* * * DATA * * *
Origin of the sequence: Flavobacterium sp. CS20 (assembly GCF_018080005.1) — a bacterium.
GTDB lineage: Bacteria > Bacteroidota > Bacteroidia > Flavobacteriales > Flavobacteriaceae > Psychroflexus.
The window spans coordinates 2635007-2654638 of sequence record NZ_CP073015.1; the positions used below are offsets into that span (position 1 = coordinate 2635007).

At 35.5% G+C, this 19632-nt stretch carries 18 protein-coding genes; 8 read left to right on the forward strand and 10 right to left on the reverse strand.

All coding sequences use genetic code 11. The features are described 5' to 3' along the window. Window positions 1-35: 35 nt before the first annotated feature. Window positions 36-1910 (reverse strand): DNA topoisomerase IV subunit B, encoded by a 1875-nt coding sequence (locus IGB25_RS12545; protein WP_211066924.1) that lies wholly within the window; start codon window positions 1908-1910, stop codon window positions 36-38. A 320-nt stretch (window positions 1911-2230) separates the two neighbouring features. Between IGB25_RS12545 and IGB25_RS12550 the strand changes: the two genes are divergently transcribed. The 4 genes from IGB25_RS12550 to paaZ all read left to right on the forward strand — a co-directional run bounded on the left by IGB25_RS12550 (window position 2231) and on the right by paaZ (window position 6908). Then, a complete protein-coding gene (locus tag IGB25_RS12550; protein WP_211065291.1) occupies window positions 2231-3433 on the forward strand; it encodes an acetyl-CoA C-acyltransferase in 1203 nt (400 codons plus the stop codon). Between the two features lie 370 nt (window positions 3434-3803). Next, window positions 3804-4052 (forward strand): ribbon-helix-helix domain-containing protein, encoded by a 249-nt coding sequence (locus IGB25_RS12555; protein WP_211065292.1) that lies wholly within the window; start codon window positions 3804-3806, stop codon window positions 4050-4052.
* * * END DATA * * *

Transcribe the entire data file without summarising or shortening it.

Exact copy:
Origin of the sequence: Flavobacterium sp. CS20 (assembly GCF_018080005.1) — a bacterium.
GTDB lineage: Bacteria > Bacteroidota > Bacteroidia > Flavobacteriales > Flavobacteriaceae > Psychroflexus.
The window spans coordinates 2635007-2654638 of sequence record NZ_CP073015.1; the positions used below are offsets into that span (position 1 = coordinate 2635007).

At 35.5% G+C, this 19632-nt stretch carries 18 protein-coding genes; 8 read left to right on the forward strand and 10 right to left on the reverse strand.

All coding sequences use genetic code 11. The features are described 5' to 3' along the window. Window positions 1-35: 35 nt before the first annotated feature. Window positions 36-1910 (reverse strand): DNA topoisomerase IV subunit B, encoded by a 1875-nt coding sequence (locus IGB25_RS12545; protein WP_211066924.1) that lies wholly within the window; start codon window positions 1908-1910, stop codon window positions 36-38. A 320-nt stretch (window positions 1911-2230) separates the two neighbouring features. Between IGB25_RS12545 and IGB25_RS12550 the strand changes: the two genes are divergently transcribed. The 4 genes from IGB25_RS12550 to paaZ all read left to right on the forward strand — a co-directional run bounded on the left by IGB25_RS12550 (window position 2231) and on the right by paaZ (window position 6908). Then, a complete protein-coding gene (locus tag IGB25_RS12550; protein WP_211065291.1) occupies window positions 2231-3433 on the forward strand; it encodes an acetyl-CoA C-acyltransferase in 1203 nt (400 codons plus the stop codon). Between the two features lie 370 nt (window positions 3434-3803). Next, window positions 3804-4052 (forward strand): ribbon-helix-helix domain-containing protein, encoded by a 249-nt coding sequence (locus IGB25_RS12555; protein WP_211065292.1) that lies wholly within the window; start codon window positions 3804-3806, stop codon window positions 4050-4052.